The biracial Sage Steele, a sports anchor on ESPN, took public issue with Barack Obama’s self-identification as “Black” on the recent census and was rewarded with a suspension.
“Well, congratulations to the president, that’s his thing,” said Steele. “I think that’s fascinating considering his black dad is nowhere to be found, but his white mom and grandma raised him, but OK. You do you. I’m gonna do me.”
Steele may have been a victim of bad timing. Her comments came just as Obama was rolling out a young-adult version of his bestselling 1995 memoir, “Dreams from My Father.” In the interlocking world of American media, she may have stepped on some seriously sensitive toes.
“I’ve always believed that the best way to meet the future involves making an earnest attempt at understanding the past,” writes Obama in the young-adult version’s sanctimonious introduction.
Obama’s choice of the word “earnest” here where “honest” would have been expected may very well betray a guilty conscience.
As even Obama’s literary admirers have come to understand, “Dreams” is a thoroughly dishonest book. He tells the young readers that in his memoir, he addressed a “set of unresolved questions: Who am I? Where do I come from? How do I belong?”
What he does not tell them is that he had no interest in honest answers. In the final version of “Dreams,” as finessed by others including terrorist Bill Ayers, Obama set out not to find the truth but to craft a marketable political identity.
An essential part of this strategy was to establish that a Hawaiian-nurtured, Ivy-educated son of a white mother was every much a victim as a poor black guy in Chicago.
The fact that his doting white grandparents had raised him in comfort – even sent him to Hawaii’s most exclusive prep school – made the sell all that much harder.
To pull this off, Obama had to turn his memoir into a grievance narrative. He wallowed in every slight, real or imagined, as he solicited the readers’ outrage.
A tennis coach touched his skin to see if the color rubbed off. A white kid alluded to his outsider status. His mother romanticized the black experience. His grandmother got rattled by a large black panhandler.
Shelby Steele was the first to call out Obama’s strategy for what it was. In his 2008 book, “The Bound Man,” Steele, himself biracial, saw Obama’s undoing in his desperate attempt to seem “authentic.”
For Obama authenticity means sharing in the sense of black victimization. Wrote Steele, it “commits him to a manipulation of the very society he seeks to lead.”
In his 2010 Obama biography, “The Bridge,” New Yorker editor David Remnick had to concede that many of these slights were “novelistic contrivances.” Obama, he wrote, “darkens the canvas” and “heightens whatever opportunity arises” to make a point about race in America.
Fanboy Remnick excused Obama his fictions because Obama was going “after an emotional truth.” Yet even he called “Dreams” a “mixture of verifiable fact, recollection, recreation, invention and artful shaping.”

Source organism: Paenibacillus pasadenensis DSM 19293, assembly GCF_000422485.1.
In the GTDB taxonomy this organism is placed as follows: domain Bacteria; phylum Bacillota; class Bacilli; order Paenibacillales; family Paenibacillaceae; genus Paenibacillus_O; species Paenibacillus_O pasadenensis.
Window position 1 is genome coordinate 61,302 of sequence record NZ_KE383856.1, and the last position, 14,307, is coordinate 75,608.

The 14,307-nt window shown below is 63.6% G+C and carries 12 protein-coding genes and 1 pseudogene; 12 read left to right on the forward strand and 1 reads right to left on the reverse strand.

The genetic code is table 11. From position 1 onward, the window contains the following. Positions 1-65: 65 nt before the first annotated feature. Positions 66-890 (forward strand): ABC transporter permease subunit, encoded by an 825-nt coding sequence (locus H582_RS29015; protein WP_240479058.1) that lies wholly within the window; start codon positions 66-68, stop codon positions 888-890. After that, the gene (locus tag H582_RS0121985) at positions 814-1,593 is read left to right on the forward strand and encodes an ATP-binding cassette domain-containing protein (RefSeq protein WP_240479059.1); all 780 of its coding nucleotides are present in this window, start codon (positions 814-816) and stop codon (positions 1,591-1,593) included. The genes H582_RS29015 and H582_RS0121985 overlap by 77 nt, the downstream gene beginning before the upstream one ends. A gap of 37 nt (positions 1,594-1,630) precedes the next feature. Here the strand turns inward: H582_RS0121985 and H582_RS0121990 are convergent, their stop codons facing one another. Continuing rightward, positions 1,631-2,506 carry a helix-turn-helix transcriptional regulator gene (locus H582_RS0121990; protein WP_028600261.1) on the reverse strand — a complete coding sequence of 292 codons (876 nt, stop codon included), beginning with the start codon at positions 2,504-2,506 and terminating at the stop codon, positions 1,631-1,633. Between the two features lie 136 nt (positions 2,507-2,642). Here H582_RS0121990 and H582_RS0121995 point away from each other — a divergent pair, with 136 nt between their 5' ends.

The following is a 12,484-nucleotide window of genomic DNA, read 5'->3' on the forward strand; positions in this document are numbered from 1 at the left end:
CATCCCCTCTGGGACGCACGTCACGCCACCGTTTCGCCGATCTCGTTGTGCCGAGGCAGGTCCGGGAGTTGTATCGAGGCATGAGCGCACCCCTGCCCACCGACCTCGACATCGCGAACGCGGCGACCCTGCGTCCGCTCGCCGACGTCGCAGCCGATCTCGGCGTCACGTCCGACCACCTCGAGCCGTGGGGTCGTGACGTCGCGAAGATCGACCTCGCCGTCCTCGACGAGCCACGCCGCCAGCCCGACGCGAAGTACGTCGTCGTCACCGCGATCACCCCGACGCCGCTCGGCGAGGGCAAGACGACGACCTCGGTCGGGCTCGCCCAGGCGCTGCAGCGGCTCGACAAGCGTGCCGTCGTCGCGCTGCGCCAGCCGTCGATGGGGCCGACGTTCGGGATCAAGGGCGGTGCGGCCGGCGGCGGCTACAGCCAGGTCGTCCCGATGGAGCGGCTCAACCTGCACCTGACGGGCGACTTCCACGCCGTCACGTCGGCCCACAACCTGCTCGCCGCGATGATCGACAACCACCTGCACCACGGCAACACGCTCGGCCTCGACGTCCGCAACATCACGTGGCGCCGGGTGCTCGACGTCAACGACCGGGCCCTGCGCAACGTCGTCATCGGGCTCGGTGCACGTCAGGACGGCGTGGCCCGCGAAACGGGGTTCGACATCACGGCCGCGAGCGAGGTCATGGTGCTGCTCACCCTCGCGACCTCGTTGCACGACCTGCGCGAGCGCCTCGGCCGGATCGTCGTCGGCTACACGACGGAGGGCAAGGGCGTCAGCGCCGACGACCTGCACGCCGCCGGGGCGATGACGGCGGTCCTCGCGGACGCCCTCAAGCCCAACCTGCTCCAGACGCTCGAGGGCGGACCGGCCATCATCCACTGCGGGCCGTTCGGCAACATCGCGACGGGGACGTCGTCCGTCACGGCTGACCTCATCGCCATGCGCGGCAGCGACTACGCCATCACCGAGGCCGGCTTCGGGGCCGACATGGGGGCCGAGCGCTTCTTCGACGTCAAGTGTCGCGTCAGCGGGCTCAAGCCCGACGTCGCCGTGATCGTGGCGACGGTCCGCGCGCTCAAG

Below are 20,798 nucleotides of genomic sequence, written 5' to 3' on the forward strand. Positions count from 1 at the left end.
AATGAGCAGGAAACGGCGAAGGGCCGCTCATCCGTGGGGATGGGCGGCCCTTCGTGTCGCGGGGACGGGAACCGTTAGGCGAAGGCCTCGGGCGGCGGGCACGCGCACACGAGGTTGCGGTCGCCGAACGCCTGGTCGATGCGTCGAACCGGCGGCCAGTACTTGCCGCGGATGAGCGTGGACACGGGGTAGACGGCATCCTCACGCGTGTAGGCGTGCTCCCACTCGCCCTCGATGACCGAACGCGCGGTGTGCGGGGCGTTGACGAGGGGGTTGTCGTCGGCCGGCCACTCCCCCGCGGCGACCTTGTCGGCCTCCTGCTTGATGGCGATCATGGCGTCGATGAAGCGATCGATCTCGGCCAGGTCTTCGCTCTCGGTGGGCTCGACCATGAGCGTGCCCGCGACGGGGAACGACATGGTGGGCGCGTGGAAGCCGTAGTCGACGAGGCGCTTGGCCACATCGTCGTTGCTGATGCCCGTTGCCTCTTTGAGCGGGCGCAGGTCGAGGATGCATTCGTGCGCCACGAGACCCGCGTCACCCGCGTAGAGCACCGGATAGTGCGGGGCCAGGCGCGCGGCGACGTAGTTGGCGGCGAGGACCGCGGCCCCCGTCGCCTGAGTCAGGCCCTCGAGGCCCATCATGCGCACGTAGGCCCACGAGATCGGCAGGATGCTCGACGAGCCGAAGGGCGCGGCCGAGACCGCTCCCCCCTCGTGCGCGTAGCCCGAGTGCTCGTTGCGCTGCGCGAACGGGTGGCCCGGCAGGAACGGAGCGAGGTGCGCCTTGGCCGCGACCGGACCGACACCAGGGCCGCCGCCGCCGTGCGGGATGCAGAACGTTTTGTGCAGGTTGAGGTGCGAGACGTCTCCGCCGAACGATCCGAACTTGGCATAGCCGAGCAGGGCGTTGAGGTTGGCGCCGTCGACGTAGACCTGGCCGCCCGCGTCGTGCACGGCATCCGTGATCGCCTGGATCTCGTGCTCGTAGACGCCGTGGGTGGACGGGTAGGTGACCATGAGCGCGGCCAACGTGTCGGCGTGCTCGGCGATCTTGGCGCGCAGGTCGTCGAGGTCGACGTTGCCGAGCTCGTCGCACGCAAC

Biographer David Maraniss, author of the 2012 “Barack Obama: The Story,” said much the same thing, claiming Obama portrayed himself as “blacker and more disaffected” than he really was.
Wrote Maraniss, “The character creations and rearrangements of the book are not merely a matter of style, devices of compression, but are also substantive.”
In reviewing Maraniss’ biography, Ben Smith, then with Buzzfeed, “counted 38 instances in which [Maraniss] convincingly disputes significant elements of Obama’s own story of his life and his family history.”
Many of these, perhaps most, created or exaggerated racial slights. To have others accept him as an African American, Obama had a lot of exaggerating to do.
In his heavily researched 2017 biography, “Rising Star,” civil rights historian David Garrow finally stripped Obama’s “multicultural ideal” of all its romance.
According to Garrow, “[T]he young couple never chose to live together at any time following the onset of Ann’s pregnancy.” The mom left Hawaii as soon as the baby was old enough to travel, and Obama Sr. may never have even seen the child.
Garrow quoted approvingly one unnamed scholar to the effect that Obama Sr. was no more than “a sperm donor in his son’s life.”
The three Davids – Remnick, Maraniss and Garrow – are all Pulitzer Prize winners and members in good standing of the literary establishment. They came to their conclusions about the extended Obama con slowly and reluctantly.
Steele made the mistake of saying out loud what had been theretofore confined to books that almost no one read. “If they make you choose a race, what are you gonna put? Well, both,” said Steele.
Not Obama. To stay relevant, in his lengthy 2019 memoir, “A Promised Land,” he never once referred to himself as “biracial.” Steele obviously did not get that memo.
Jack Cashill’s latest book, “Barack Obama’s Promised Land: Deplorables Need Not Apply,” is now widely available. See www.cashill.com for more information.
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